those of Us who fully reahza the relation
of our work to sanitary condition. And is
not the v ork of the undertaker very essen
tial to the weal or wo of public health?
One of our maiu efforts must therefore
be in the Hue of agitation, which shall
tend toward awakening the public mind
to the present lack ot laws requiring a
knowledge of disposing of the dead, which
now does uot exisf.
It is thus, that education of the funeral
director promote-, his work to a higher
levtl, and, placing in a more professional
light, protects him from the more incom
petent, who at present would drag the
work to a lower basis.
Todny the Kansts Undertakers' associa
tion, I am happy to be able to say, stands
high in the rank of the associations of onr
land. While we have not bten organizea
as long as some of the other associations,
yet we hhve progressed rapidly and are
recognized as one of the strongest state
associations iu the international body.
Still, our work is hardly begun: and,
prompted by our progress thus far. let us
strive to greater efforts. To do tins re
quires unity of labor. I say "unity of
labor," because In it alone rests success.
It has been correctly stated that the under
takers of our state, or of any state, might
be summed up m three classes:
First The association workers.
Second Tbose who think well of associ
ation, but are only "looker- on," and
Third That class who car.: not for im
provement, nor uould depart from the old
mode practiced In the disposition of the
remains of the first rannlered Abel of
Scripture lore. Some of this class do not
even seemingly care to associate with
tho-e from whom they might learn, and
cau only be awakened by adanced compe
tition. To make association a
success, tbe "association workers'' must
have tbe assistance of those
heretofore interested, but who have beeu
but an audience, as it were. I would
therefore ure all present to be active iu
our work, fcuccess requires uniformity
in action, as weil as an implicit couhdeuce
m the officers.
My efforts- during my term of office have
and shall be earnest, but I shall depend on
the full and free faithfulness ot all my
ussociHte officer, as well .is on the liberal
and full cooperation of the file anil raufc.
Todaj we ltbor under a legal entangle
ment which fias clouded our efforts to a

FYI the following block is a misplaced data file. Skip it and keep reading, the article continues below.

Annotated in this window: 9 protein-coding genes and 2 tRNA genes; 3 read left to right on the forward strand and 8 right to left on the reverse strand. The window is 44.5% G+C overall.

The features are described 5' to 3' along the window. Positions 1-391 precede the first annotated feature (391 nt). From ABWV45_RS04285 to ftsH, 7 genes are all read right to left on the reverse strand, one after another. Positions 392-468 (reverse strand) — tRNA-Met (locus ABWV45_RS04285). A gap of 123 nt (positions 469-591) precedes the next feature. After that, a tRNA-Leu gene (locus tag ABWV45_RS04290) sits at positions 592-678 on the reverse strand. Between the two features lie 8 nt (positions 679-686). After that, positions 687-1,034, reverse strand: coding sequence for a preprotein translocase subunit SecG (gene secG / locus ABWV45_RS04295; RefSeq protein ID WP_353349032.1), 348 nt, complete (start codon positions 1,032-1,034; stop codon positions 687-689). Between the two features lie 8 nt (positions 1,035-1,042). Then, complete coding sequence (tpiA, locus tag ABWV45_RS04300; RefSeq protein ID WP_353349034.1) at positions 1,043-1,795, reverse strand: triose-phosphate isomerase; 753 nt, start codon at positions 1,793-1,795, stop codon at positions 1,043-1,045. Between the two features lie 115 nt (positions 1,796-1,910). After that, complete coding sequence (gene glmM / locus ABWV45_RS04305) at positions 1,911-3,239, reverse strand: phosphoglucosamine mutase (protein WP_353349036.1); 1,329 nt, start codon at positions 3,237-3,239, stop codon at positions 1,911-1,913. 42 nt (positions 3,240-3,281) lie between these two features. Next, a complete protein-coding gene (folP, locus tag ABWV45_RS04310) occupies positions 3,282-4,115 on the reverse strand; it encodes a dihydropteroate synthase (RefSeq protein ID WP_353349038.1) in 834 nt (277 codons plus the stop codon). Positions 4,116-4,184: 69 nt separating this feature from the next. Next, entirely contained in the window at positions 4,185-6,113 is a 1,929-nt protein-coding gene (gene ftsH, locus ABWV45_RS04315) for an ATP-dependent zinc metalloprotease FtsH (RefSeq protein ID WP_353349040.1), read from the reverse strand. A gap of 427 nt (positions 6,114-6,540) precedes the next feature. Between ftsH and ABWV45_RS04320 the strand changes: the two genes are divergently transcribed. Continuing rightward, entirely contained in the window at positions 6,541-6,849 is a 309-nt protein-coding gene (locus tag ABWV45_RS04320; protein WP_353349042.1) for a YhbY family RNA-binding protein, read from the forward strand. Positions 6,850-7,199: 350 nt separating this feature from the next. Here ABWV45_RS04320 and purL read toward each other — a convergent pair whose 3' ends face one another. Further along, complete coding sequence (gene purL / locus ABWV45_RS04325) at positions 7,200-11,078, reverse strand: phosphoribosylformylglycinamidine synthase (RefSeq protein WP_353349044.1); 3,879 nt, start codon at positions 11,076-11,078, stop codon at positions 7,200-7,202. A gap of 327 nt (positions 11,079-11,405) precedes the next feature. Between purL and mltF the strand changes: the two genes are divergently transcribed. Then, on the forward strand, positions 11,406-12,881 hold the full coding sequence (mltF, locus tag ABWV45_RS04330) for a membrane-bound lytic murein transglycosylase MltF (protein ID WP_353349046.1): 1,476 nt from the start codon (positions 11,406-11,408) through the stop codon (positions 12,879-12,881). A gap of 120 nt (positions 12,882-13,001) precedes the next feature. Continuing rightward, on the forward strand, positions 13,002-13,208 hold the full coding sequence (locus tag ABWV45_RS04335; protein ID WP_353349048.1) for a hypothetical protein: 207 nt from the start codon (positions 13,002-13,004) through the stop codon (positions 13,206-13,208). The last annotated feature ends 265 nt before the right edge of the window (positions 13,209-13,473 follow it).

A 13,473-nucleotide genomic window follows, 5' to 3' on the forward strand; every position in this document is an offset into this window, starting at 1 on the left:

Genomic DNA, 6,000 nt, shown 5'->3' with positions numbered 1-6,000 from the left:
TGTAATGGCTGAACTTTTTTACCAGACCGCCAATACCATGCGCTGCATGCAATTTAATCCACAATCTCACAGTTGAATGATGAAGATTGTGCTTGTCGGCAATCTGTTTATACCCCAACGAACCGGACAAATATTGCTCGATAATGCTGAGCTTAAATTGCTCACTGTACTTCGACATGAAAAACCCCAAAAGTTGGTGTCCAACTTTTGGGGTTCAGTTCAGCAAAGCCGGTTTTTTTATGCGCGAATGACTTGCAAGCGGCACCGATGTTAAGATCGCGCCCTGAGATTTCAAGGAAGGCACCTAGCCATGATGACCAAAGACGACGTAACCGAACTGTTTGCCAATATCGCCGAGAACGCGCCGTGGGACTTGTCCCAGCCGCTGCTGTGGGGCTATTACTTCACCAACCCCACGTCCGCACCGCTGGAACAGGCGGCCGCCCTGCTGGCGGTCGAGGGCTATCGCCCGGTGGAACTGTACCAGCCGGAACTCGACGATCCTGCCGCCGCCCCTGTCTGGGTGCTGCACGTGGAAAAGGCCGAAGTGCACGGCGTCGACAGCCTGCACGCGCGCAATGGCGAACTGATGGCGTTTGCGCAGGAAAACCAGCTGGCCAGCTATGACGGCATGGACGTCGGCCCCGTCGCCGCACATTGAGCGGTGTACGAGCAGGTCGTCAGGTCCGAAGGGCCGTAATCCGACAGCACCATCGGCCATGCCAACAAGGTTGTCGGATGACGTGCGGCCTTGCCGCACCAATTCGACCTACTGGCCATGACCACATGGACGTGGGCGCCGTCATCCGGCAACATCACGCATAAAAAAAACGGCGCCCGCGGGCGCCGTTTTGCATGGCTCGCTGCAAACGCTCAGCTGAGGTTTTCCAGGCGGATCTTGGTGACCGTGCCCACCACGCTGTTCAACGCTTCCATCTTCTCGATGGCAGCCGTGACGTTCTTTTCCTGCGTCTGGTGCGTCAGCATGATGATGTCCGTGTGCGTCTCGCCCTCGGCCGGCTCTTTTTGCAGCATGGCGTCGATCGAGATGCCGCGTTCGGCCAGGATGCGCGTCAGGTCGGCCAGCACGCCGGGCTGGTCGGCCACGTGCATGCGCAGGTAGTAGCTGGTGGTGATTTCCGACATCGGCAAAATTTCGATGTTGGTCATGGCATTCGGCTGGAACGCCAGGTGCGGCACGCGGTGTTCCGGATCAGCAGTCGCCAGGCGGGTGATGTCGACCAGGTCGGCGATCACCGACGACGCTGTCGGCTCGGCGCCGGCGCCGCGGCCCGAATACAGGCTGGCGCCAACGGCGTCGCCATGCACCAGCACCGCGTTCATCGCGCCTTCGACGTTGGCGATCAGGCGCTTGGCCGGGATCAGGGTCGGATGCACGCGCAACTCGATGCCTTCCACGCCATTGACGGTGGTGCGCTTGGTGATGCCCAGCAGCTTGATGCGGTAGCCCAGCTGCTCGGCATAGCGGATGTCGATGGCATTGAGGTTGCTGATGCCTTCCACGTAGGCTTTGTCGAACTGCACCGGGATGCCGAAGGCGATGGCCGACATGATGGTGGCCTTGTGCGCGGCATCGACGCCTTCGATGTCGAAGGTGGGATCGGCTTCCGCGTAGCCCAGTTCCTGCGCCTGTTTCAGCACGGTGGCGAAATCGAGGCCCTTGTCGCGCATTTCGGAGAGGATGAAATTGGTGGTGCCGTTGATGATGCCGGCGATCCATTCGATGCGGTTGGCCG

degree. Yet, I feel that the outcome will
tend toward good, although it may be
tedious and require attention Of all oor
officers! On behalf of the officers, I would j
thank our members for tlie sustained
action of tbe members, in the confidence
exhibited m u that our efforts wdl be
tow art! the good of tbe association. We
have thought it well to nave present wita
Ua at tin
meeting one ot our legal acms
or who will later exp.am to Us the leu
pnaeoi tnis acuon eau autac us m me j
matter. ... i
tiou of. I will close. I trust that tbe Kac-'
a association "in this session, will be I
diligent iu ts work, and co on record as
tbe mi.st successful he have ever had; and j
wuen we stall close, and a-uu return to '
our homes, we may go teeling that it vras
gooa tor us to nave bcon here, anu the
work done place us on a higher level than
Thanking you for your kind attention. I
would now pass on to the Lext order of
The address was listened to with atten
tion and the senaments It contained were
The roll w.ts then called and the follow
ing gentlemen answered to their names.
President. H. Whitl-y, Solomon City; J
i Secrelnr ,ii. Li. Hwe, Newton; Treisurer.
J. W. Stowkes, Topeka; Denials, Kansas
City, lOsn. D M. Howell, Mulvane; W. L.
Johubt-ii, lluichinsoa; C. E. Repp. Pratt;
ti. v. annipie. uowdb; ai. ujpi, oiaj
Center. T- R Aslel,t Winseld; C. F. Lue-
nmr. eltington: John O. .Hanson,
Jamestown, J. E. Steatz, Enterprise; W.
B. Raymond, Kansas City, Kan; X. W.
Perry,Geuda Springs;Crawford & Dapree,
Lyons: C, E. Toorhea, Attica: D. Roberts, J
Wier Citj; J. T. Oldham, EI
Dorado: C. A. Barry, Belle Plaiae;
Long & Lape, Coffeyville; J. J. Alten,
Clay Center; E. Kirkpatrick, Dodge City;
H. W. Loomis, Sedan; L Varney, La
Crosse; C. A & S. C Sherman, Senecr; H.
T. Dnnbar, L W. Gill. H. W. Kendle,
Wichita; S. A Sturgis, Florence; John
Schaffer, Caldwell; W. E. Gregg, McCune;
C. W. Goodlander, Fort Scott; D. W.
Solomon, Kingfisher, O. T.'; L. C. Flem
ing, Udall; S. E. Peacock, StaflFord;
Charles Taylor, Argonia; E. W.Jewell,
Mt. Hope: J. R. Stock, McCracken.
Upon motion D. Roberts of Weir City
was appointed sargeant-at-arms during
the convention. The minntes of the last
j meeting were read and approved. Anum-
ber of applications for membership were
then presented and all referred to the
board of directors to be reported back at
Secretary Howe then read his report,
which showed the association to be in
I nn. rnnirirm finniBllr nnri a rrntrlh
I funeral directors in tbe state
Tbe following members were reported
as having departed this life since they last